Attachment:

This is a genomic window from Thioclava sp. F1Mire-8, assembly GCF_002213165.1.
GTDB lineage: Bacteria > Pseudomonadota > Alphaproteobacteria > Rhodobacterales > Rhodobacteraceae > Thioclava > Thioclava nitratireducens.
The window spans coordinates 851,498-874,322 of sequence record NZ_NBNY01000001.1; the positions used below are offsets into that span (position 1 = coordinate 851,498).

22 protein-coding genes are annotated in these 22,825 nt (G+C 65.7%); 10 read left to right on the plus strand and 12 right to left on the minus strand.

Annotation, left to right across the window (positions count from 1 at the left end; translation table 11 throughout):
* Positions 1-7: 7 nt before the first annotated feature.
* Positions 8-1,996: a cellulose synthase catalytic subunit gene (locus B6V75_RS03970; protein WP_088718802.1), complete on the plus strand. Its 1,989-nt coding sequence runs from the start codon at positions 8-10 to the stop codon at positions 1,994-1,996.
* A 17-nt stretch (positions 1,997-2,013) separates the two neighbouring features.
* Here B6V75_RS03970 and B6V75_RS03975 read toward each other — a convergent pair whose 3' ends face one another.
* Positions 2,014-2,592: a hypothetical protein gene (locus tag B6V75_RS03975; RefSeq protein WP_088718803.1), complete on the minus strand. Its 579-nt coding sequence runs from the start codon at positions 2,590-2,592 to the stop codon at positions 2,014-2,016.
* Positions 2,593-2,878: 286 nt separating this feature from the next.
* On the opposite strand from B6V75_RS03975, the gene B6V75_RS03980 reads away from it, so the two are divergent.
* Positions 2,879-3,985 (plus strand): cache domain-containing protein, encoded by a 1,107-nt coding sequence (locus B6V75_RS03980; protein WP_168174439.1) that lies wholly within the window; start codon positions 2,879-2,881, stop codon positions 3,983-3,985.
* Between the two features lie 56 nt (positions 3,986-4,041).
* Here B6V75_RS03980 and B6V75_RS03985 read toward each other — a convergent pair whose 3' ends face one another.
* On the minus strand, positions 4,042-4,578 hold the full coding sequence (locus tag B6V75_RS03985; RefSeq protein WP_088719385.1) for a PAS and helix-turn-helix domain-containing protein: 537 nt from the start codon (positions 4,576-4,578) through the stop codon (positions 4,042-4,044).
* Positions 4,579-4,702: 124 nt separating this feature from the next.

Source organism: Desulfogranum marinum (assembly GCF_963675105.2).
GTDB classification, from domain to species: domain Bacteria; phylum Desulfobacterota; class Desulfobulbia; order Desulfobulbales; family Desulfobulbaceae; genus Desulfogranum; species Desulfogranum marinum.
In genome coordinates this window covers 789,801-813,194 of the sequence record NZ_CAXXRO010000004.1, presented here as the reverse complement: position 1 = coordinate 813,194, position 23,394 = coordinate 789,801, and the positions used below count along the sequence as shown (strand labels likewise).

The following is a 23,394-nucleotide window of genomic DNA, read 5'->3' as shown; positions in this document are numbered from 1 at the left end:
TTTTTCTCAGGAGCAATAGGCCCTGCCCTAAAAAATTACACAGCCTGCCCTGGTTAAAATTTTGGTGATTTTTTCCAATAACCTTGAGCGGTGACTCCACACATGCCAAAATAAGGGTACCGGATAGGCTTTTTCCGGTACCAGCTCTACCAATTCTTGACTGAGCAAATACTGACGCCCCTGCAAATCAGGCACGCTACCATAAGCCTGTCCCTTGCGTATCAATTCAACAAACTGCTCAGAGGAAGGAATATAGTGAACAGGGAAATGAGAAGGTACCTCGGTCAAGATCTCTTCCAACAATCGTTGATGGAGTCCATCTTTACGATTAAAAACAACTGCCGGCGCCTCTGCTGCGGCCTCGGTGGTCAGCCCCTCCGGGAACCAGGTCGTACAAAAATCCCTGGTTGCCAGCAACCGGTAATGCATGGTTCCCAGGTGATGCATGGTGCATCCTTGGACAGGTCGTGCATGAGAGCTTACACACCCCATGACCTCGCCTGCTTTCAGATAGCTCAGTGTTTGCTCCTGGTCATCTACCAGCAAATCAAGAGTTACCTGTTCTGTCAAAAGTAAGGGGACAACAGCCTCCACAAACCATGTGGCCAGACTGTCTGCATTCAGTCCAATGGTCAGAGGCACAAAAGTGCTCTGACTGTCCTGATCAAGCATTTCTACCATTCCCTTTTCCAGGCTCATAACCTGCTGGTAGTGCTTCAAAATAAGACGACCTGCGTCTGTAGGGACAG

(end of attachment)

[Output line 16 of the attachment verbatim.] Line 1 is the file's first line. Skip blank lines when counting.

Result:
* On the minus strand, positions 4,042-4,578 hold the full coding sequence (locus tag B6V75_RS03985; RefSeq protein WP_088719385.1) for a PAS and helix-turn-helix domain-containing protein: 537 nt from the start codon (positions 4,576-4,578) through the stop codon (positions 4,042-4,044).